GDP Surges – But What’s Next For The Consumer?

It was a pretty low bar to hurdle.

The second quarter’s GDP trends were the worst in history, impacted of course by the pandemic, the lockdowns, sky-high unemployment and business closures.

And so, Commerce Department data on Thursday (Oct. 29) showing a 33.1 percent snapback, as measured at an annualized pace – the fastest growth rate on record – should have come as no surprise.

But one wonders if it is enough, or sustainable. There are already indications that cracks may be forming in the foundation of that recovery. The GDP growth outpaced expectations that the economy would grow by 32 percent, according to CNBC. That compares favorably, to put it mildly, with the second quarter, when the GDP slid by more than 31 percent.

Drilling Into the Data 

Drilling down into the data, there is a mixed bag of numbers pertaining to consumer spending, the main driver of GDP. Personal consumption expenditures, on seasonally adjusted annualized rates, rose to $14.3 trillion, up from $13 trillion in the second quarter. It stands to reason that at least some of that spending firepower came in the wake of stimulus payments and unemployment benefits.

As to what people are buying, the report noted clothing, footwear and vehicles, as well as food services and accommodations, which gives the nod to some reopenings and pent-up demand. Mastercard and Visa said in their latest reports that debit spend was up double-digit percentages.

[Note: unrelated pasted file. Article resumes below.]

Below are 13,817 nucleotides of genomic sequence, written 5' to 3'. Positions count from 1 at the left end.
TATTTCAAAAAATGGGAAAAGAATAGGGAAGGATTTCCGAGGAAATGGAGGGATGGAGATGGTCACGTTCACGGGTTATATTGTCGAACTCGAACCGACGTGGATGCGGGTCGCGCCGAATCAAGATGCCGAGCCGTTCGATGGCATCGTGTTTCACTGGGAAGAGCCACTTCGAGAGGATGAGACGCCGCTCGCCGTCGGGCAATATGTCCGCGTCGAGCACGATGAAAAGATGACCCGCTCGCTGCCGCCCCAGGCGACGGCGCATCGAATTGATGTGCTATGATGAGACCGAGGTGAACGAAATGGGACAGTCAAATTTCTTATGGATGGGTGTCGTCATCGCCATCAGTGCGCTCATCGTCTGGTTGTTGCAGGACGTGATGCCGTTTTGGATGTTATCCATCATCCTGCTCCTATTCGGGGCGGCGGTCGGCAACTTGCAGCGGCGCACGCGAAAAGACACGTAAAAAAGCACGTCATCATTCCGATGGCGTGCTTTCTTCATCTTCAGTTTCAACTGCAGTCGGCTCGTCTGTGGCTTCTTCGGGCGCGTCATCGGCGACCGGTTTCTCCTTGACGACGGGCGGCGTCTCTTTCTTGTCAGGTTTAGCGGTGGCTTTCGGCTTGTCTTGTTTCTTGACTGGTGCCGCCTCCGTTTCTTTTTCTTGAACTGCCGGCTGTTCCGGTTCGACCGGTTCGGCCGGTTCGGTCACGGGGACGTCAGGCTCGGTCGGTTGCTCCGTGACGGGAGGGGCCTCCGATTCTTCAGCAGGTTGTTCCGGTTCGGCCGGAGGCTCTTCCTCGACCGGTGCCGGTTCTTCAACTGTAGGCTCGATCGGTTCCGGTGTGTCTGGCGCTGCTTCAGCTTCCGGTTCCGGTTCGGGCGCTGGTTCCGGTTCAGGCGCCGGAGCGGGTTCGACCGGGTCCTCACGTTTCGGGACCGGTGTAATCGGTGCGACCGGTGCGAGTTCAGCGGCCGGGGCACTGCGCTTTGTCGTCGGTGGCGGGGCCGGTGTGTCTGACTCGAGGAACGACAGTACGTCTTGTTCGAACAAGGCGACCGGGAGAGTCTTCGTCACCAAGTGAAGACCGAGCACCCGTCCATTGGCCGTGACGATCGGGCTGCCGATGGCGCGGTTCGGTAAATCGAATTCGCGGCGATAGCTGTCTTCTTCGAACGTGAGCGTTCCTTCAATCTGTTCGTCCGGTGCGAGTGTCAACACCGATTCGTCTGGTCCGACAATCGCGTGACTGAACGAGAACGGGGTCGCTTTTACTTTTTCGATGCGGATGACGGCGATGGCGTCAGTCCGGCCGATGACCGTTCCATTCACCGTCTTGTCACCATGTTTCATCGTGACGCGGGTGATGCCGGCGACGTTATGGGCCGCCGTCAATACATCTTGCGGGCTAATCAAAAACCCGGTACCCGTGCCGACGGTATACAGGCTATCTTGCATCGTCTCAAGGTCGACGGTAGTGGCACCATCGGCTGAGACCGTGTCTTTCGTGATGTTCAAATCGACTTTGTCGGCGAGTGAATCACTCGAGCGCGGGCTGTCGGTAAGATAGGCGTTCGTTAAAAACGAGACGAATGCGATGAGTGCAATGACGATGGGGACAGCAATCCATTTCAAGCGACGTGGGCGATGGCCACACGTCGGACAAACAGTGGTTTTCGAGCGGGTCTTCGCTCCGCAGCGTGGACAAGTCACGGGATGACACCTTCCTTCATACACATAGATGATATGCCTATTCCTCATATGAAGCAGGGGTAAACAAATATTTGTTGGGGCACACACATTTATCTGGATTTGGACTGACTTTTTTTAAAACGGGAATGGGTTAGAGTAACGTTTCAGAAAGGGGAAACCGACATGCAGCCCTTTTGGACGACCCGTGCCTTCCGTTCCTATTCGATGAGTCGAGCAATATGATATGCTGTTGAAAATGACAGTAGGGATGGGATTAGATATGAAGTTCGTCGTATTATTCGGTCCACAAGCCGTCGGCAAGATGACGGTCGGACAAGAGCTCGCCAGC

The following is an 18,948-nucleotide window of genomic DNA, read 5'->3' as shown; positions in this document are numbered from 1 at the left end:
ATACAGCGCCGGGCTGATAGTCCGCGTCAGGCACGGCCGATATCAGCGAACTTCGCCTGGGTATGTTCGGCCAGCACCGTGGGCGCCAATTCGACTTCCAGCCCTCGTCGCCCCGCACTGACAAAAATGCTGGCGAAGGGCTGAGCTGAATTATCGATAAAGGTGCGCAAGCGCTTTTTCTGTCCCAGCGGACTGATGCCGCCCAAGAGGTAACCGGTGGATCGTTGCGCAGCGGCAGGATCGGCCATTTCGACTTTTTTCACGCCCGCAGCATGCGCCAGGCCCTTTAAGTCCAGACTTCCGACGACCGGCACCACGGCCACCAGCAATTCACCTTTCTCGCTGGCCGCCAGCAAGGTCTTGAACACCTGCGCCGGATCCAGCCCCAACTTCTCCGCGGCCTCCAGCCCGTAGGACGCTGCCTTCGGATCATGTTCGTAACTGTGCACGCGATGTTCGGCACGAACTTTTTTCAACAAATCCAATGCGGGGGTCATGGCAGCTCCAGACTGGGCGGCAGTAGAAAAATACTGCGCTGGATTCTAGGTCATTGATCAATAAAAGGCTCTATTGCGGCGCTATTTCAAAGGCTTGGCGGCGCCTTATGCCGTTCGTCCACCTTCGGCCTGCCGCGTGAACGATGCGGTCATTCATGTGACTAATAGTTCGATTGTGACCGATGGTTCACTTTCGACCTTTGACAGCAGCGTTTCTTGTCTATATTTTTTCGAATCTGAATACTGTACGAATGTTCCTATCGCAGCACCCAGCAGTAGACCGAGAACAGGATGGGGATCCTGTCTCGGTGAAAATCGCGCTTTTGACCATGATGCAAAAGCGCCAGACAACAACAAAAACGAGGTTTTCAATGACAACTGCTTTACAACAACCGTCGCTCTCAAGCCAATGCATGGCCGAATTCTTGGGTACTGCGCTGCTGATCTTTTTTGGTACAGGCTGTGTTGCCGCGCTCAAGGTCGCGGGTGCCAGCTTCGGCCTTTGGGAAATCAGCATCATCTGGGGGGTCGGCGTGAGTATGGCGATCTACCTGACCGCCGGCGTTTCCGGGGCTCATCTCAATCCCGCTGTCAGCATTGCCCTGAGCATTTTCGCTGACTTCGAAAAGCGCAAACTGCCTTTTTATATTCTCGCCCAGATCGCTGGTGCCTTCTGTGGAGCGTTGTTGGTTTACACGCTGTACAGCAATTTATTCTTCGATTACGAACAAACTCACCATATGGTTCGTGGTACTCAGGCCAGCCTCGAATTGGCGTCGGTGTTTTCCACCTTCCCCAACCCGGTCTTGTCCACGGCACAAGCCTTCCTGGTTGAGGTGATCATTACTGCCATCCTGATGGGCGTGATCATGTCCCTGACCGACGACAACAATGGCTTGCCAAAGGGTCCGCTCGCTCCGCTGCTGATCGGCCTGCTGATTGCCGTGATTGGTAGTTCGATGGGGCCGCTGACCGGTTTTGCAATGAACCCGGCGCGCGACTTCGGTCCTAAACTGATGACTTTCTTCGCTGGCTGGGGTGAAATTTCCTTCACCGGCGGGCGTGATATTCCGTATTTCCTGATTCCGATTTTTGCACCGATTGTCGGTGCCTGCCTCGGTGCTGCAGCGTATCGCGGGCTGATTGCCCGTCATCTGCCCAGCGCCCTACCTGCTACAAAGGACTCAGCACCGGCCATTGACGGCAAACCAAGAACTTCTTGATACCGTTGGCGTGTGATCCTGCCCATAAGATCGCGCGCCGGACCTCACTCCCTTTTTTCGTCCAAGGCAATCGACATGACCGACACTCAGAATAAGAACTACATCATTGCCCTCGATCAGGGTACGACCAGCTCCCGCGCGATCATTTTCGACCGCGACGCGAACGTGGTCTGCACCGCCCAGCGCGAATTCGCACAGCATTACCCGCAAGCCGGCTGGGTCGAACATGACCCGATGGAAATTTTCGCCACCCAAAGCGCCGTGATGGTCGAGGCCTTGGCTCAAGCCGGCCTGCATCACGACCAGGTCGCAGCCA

As they say, you can’t spend what you don’t have. Elsewhere in the GDP report, disposable personal income decreased $636.7 billion, or 13.2 percent, in the third quarter, in contrast to an increase of $1.6 trillion, or 44.3 percent, in the second quarter.

And the Commerce Department data show that personal savings were $2.8 trillion in the third quarter, compared with $4.7 trillion in the second quarter. That means the personal savings rate was 15.8 percent, where it had been 25.7 percent in the second quarter.

As noted this month, an additional slug of stimulus payments, if it comes, will arrive after the election. And there are some indications that restrictions may loom as COVID-19 cases surge in the US.

If new mandates state that businesses must close, that would crimp a spending rebound that has been remarked upon by payments networks such as Visa and Mastercard. Consumers may tighten purses and pocketbooks if they start to worry more about job security, or have fewer places to spend what’s in the bank.

It’s interesting to note, too, that the markets opened with gusto, and now are pretty much flat at this writing – which indicates that there’s skepticism about what the numbers portend.



The How We Shop Report, a PYMNTS collaboration with PayPal, aims to understand how consumers of all ages and incomes are shifting to shopping and paying online in the midst of the COVID-19 pandemic. Our research builds on a series of studies conducted since March, surveying more than 16,000 consumers on how their shopping habits and payments preferences are changing as the crisis continues. This report focuses on our latest survey of 2,163 respondents and examines how their increased appetite for online commerce and digital touchless methods, such as QR codes, contactless cards and digital wallets, is poised to shape the post-pandemic economy.